Donald, who starts his 13th week as the world's No. 1-ranked golfer, can still pull off a rare double by winning the PGA and European tours' leading money titles in the same season. Financially, that's nice, but Donald eyes something else. He would like to win the respective tours' big prize, which on the PGA Tour is the FedEx Cup. The European Tour's season-long competition is the Race to Dubai in which the winner receives the Harry Vardon Trophy that originated in 1937.
"Winning trophies rather than the title of being leading money winner is much more important to me," he said. "I'm obviously in a position where I have a great chance. I have a pretty good lead over in Europe [in the Race to Dubai], and obviously I'm going to have to play well the next few events."
Donald enters The Barclays, the first of the four-tournament FedEx Cup Playoffs, at No. 4 in FedEx Cup point standings. He has enjoyed a banner season, but failed to capture what matters most to him in golf — a major.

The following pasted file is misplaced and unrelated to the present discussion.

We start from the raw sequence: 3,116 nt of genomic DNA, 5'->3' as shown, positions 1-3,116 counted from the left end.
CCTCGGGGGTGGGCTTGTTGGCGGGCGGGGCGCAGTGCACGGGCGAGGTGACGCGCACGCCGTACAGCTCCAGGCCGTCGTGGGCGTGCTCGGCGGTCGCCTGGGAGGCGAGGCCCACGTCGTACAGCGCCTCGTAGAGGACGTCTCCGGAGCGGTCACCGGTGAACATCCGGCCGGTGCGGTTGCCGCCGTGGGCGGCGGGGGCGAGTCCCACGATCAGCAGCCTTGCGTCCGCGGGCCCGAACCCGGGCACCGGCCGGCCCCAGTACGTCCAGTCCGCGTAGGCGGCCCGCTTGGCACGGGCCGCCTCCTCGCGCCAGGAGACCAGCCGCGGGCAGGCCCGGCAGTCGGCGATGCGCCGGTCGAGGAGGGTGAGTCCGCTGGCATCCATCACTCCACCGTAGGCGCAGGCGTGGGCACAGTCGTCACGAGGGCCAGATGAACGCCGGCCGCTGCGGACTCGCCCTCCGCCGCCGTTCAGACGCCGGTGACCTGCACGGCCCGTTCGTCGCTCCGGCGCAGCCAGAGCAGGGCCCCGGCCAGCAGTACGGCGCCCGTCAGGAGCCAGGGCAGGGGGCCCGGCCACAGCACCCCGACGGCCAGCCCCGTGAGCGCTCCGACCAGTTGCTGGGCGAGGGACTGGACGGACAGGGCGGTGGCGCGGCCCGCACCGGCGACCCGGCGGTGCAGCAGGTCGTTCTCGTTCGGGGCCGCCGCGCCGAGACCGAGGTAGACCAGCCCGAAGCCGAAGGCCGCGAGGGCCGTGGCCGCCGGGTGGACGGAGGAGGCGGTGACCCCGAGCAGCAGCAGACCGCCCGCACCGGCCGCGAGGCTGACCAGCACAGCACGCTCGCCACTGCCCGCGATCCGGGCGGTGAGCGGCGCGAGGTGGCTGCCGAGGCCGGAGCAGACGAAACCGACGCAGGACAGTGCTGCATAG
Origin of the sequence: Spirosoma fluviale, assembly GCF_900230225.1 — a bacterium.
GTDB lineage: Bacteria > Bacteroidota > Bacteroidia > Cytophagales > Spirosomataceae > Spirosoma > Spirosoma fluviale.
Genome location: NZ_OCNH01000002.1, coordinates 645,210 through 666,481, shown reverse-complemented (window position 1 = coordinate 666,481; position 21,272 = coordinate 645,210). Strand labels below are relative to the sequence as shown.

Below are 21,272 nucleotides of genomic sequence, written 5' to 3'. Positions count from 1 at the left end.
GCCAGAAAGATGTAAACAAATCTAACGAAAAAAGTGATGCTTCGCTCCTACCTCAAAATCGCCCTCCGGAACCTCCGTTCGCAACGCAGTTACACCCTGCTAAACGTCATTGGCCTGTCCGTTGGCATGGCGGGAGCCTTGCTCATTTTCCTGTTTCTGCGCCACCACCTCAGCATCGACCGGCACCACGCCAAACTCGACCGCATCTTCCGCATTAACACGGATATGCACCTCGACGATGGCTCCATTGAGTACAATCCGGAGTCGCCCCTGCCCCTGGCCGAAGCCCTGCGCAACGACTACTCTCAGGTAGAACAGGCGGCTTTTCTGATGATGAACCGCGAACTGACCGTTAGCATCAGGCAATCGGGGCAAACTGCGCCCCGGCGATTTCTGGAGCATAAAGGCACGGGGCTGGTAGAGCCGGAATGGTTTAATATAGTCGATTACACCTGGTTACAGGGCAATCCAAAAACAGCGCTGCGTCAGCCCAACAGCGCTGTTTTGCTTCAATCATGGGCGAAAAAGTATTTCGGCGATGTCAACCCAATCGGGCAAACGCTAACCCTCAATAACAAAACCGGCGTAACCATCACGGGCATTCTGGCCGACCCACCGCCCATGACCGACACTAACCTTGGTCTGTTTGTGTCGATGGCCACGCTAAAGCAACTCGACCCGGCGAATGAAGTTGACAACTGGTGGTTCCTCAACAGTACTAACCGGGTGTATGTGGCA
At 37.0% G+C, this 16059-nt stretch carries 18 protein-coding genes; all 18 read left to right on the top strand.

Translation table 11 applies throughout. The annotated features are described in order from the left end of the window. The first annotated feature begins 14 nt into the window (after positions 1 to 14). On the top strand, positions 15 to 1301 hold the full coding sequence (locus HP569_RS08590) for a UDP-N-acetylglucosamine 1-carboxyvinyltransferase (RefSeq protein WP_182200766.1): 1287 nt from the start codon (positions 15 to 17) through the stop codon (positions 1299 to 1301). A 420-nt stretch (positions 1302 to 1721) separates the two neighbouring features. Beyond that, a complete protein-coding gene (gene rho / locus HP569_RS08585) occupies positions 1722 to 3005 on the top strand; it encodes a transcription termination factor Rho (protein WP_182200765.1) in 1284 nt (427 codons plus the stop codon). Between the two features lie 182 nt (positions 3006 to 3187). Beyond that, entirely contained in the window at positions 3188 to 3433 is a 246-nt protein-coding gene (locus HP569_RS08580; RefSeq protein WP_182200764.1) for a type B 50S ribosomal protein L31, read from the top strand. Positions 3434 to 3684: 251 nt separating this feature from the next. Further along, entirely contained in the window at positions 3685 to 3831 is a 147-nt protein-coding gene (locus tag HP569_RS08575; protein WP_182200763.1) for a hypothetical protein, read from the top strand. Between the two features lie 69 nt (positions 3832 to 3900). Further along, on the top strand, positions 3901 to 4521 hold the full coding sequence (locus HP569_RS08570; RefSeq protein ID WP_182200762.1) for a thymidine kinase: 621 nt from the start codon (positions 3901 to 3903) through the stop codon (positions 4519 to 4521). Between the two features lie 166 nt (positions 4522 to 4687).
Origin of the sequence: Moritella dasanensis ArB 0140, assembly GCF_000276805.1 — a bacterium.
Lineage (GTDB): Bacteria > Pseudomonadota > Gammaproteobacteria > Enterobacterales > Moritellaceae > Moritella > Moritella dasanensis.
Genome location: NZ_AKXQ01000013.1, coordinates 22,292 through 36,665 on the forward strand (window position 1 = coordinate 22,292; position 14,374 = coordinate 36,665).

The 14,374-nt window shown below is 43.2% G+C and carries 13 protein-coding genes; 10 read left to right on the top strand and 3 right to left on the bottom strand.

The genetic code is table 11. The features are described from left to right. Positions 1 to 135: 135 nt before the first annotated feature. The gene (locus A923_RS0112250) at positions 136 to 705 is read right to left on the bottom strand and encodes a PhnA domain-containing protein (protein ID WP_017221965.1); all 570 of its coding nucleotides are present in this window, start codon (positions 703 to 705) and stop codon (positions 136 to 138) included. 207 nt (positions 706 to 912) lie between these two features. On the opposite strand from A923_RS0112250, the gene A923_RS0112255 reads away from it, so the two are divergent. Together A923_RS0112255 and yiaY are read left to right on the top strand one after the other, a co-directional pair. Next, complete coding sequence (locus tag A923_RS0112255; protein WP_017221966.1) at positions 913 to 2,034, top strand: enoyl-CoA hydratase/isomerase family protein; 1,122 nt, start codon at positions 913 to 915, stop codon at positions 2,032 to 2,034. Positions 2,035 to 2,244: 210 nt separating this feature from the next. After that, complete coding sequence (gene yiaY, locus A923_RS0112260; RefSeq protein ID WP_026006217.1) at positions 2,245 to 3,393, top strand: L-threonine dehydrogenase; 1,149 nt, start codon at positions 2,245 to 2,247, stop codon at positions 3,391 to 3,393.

In 14 PGA Tour starts this season, Donald has 10 top-10 finishes, including a win at the World Golf Championships-Accenture Match Play Championship in late February.
"Obviously it's been a great year so far," he said. "But there's things that haven't quite gone my way. I missed a couple of opportunities to win tournaments.
I'm going in the right direction in the majors. I had a chance on Sunday on the back nine in two of them this year. I think that's probably never happened in my career."
Rapidly approaching age 34, Donald is developing a sense of urgency. Being No. 1 in the world, like winning gobs of money, is nice, but it rings hollow without the more meaningful trappings.
"I'm pretty realistic knowing that it's going to be hard for me to accomplish what Tiger [Woods] has done in his career," Donald said. "I've got my own kind of agenda, and I'm working towards winning, and winning as much as I can, and winning majors.
"But I feel like if I'm not in contention and don't have chances, then I'm not going to win. And at least I'm giving myself a chance."
Stuart Hall is editor of the Golf Press Association.
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